With the passage of time, we see more and more innovative practices, used by movie marketers to attract their target audience. From tying up with products in order to develop a collaborative marketing strategy that would be beneficial for both parties, to showing up on popular TV shows, to piggybacking on a superstar’s fan base on social media, movie marketing has grown and evolved not only in terms of creativity, but also in terms of scope. It has been clearly observed that there is a direct correlation between the revenue a movie earns and the success of its marketing efforts. There have been several brilliant examples of creative MARKATHON 8 IIM Shillong cover story august 2015 movie marketing practices that have not only managed to garner a great deal of attention and money, but have also revolutionised the way we think about marketing in general. One of the most longstanding and effective ways in which movies are marketed is a device known as “the trailer”. The Blair Witch Project is an excellent example of how to build up hype and use teasers to instil enthusiasm regarding the release of a movie amongst the audiences. The sheer enigma surrounding the release of the movie, primarily due to its positioning of being live footage obtained from the camera of amateur videographers who end up in a horrific situation, makes this movie marketing campaign legendary. The ability of the movie marketers to immerse the audience in a shroud of mystery and horror, through the development of a website and an excellent trailer, was an outstanding example of how trailers should be used to build up excitement regarding a movie. Even though their positioning didn’t end up to be true, there was no way the marketing campaign would indicate otherwise to the audience. 

Another important tool that movie marketers are beginning to use more and more, is Guerrilla
Marketing. Movie like 2012 have managed to utilise this technique very effectively in order to generate awareness regarding the movie. Subway stations were flooded with large 2012 posters that covered the entire length of the station wall. However, that wasn’t it. In order to make it literally appear as though the subway stations were flooded, they extended the posters to the subway floors as well. Marvel has also recently adopted the guerrilla marketing technique for the promotion of their latest feature film, The Ant Man. Miniature billboards on tiny stands were placed in strategic locations throughout the country, to promote the film with means that were in accordance with the theme of the movie – big things come in small packages. In the Indian context, the medium of communication of the movie’s positioning is what becomes very crucial. This is the reason why we often see actors and actresses involved in the movie, make efforts to promote the movie. Appearing on television shows for the sole purpose of promoting a movie, for example, has become commonplace nowadays for most Bollywood superstars.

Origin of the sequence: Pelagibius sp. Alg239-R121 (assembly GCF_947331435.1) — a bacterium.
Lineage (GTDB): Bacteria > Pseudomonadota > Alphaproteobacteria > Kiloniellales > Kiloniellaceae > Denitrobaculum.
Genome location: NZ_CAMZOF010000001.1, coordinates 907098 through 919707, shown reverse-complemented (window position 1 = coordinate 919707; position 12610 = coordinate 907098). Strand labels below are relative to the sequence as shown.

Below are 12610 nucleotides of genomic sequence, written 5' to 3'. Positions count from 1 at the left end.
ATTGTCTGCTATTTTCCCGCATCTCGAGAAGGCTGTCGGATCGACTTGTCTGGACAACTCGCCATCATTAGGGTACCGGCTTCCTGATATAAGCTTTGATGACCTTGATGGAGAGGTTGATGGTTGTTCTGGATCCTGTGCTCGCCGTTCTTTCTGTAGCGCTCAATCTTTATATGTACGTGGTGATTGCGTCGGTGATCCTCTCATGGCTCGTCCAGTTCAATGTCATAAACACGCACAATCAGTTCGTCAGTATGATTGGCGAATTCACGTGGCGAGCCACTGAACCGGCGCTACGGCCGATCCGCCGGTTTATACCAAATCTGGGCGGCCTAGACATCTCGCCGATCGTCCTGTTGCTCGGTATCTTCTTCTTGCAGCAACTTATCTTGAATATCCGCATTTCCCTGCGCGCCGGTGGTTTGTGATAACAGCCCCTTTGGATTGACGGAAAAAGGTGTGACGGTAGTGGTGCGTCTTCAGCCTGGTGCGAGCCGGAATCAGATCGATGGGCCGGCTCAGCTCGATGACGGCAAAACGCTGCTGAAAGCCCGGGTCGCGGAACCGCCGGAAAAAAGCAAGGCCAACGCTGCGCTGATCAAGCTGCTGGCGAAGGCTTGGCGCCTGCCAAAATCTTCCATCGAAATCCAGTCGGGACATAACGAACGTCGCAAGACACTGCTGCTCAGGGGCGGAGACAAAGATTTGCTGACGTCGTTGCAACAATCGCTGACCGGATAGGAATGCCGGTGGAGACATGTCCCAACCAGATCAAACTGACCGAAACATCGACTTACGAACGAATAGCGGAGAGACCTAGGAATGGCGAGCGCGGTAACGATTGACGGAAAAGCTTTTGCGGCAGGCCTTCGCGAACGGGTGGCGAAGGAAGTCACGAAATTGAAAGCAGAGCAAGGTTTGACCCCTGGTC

However, we still manage to see certain out-of-the-box marketing gimmicks that have worked exceptionally well. Alia Bhatt’s engagement announcement on twitter, in order to promote 2 States, and Vidya Balan showing up at the ticket counter of Fame Cinemas in Mumbai, to sell tickets for Kahani, were certain examples of ploys that managed to catch the audiences by surprise. Campaigns like the “Aamir’s gone missing” campaign for 3 Idiots, is another example of how celebrities went above and beyond the call of duty in order to promote their movie. Therefore, we see that movie marketing has evolved from the simplistic measures that were earlier used, to well thought-out and planned strategies in order to increase the revenue that a movie generates. Movies manage to generate considerable following and recall in the short span of time that it runs in theatres. As a result, the effects of the marketing team are significantly amplified, be it good or bad. Therefore, it becomes extremely important for marketers, especially in today’s world, to understand these nuances in order to understand how to make a substantial and long lasting impact in a limited time frame.